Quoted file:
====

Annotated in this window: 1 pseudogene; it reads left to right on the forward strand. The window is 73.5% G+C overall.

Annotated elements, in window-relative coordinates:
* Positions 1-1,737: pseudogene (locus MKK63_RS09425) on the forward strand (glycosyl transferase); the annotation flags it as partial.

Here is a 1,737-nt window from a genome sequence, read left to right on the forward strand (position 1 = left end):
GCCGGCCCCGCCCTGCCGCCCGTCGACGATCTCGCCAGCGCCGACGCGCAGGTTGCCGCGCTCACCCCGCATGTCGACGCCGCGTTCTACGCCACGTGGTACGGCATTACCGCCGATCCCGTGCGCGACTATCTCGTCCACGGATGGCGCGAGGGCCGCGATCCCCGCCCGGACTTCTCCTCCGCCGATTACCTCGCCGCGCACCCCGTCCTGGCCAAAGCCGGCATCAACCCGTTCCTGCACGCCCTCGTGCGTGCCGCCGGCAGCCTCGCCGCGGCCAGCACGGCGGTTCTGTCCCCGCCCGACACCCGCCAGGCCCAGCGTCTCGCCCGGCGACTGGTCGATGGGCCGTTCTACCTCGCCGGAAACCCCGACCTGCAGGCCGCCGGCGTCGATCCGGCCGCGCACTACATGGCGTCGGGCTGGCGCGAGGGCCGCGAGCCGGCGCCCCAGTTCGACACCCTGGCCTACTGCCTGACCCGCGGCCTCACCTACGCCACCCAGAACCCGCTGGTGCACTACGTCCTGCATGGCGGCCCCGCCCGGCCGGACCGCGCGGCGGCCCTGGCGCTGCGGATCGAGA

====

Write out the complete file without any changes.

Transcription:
Annotated in this window: 1 pseudogene; it reads left to right on the forward strand. The window is 73.5% G+C overall.

Annotated elements, in window-relative coordinates:
* Positions 1-1,737: pseudogene (locus MKK63_RS09425) on the forward strand (glycosyl transferase); the annotation flags it as partial.

Here is a 1,737-nt window from a genome sequence, read left to right on the forward strand (position 1 = left end):
GCCGGCCCCGCCCTGCCGCCCGTCGACGATCTCGCCAGCGCCGACGCGCAGGTTGCCGCGCTCACCCCGCATGTCGACGCCGCGTTCTACGCCACGTGGTACGGCATTACCGCCGATCCCGTGCGCGACTATCTCGTCCACGGATGGCGCGAGGGCCGCGATCCCCGCCCGGACTTCTCCTCCGCCGATTACCTCGCCGCGCACCCCGTCCTGGCCAAAGCCGGCATCAACCCGTTCCTGCACGCCCTCGTGCGTGCCGCCGGCAGCCTCGCCGCGGCCAGCACGGCGGTTCTGTCCCCGCCCGACACCCGCCAGGCCCAGCGTCTCGCCCGGCGACTGGTCGATGGGCCGTTCTACCTCGCCGGAAACCCCGACCTGCAGGCCGCCGGCGTCGATCCGGCCGCGCACTACATGGCGTCGGGCTGGCGCGAGGGCCGCGAGCCGGCGCCCCAGTTCGACACCCTGGCCTACTGCCTGACCCGCGGCCTCACCTACGCCACCCAGAACCCGCTGGTGCACTACGTCCTGCATGGCGGCCCCGCCCGGCCGGACCGCGCGGCGGCCCTGGCGCTGCGGATCGAGA